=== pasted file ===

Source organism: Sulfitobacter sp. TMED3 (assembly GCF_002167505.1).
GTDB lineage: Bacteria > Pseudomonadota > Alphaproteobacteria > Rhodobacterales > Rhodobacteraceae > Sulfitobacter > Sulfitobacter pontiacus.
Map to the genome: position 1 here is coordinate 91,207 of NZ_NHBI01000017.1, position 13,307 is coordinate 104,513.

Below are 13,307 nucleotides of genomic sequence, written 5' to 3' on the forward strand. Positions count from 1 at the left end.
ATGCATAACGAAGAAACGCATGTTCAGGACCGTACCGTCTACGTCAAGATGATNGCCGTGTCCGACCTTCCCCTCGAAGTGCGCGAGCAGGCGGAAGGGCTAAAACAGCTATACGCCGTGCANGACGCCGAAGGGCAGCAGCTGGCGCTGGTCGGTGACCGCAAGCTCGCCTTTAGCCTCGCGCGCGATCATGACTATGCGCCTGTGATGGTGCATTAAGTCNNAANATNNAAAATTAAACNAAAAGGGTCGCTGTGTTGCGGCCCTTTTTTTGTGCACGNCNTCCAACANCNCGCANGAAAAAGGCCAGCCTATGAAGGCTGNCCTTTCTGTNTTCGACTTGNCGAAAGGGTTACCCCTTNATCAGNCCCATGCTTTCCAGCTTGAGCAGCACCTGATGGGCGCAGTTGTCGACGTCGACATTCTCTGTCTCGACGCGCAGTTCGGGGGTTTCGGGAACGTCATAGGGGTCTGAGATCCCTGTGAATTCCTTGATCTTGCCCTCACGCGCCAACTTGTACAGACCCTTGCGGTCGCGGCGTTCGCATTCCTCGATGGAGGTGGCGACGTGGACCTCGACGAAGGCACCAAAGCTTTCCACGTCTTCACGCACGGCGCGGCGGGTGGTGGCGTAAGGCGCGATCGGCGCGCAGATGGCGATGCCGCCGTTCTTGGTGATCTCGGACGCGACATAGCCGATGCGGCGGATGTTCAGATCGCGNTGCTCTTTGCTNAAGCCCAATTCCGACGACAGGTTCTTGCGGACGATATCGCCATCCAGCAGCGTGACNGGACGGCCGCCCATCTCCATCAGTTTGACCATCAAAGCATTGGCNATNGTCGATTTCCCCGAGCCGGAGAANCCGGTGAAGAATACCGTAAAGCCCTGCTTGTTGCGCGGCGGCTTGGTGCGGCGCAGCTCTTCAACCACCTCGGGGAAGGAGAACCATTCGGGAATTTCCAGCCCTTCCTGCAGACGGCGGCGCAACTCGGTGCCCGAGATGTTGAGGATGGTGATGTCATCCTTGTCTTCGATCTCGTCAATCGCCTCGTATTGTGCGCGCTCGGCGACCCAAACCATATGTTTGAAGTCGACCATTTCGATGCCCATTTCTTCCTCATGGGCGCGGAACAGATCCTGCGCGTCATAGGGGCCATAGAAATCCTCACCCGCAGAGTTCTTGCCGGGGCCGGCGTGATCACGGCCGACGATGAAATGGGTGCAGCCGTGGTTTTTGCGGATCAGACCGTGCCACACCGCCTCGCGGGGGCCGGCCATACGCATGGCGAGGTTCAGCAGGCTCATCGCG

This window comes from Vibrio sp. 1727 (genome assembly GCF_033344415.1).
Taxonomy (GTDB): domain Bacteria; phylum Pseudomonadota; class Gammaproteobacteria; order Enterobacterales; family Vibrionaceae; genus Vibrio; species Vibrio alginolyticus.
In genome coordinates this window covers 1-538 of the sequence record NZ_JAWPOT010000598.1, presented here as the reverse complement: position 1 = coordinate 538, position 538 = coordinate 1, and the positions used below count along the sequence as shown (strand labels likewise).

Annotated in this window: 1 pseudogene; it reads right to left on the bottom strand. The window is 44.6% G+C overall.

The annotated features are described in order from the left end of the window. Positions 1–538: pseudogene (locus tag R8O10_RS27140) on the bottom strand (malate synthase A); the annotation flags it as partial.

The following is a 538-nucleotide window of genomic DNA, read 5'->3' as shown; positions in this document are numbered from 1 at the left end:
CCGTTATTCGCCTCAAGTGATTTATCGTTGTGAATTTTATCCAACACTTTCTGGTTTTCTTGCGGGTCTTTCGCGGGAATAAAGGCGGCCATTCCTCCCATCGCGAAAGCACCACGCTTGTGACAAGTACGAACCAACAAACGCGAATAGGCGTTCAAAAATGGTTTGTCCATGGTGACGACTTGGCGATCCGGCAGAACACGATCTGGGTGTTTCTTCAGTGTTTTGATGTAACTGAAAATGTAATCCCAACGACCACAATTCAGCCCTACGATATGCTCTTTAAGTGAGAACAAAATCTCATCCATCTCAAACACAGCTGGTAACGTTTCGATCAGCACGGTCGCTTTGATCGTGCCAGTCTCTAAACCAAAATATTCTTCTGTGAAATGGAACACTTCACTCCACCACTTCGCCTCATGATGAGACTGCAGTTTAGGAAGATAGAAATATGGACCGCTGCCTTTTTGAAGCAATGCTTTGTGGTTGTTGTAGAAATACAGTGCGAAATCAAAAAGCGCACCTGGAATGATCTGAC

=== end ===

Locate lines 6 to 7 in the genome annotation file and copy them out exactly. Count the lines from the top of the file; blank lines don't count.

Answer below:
This window comes from Vibrio sp. 1727 (genome assembly GCF_033344415.1).
Taxonomy (GTDB): domain Bacteria; phylum Pseudomonadota; class Gammaproteobacteria; order Enterobacterales; family Vibrionaceae; genus Vibrio; species Vibrio alginolyticus.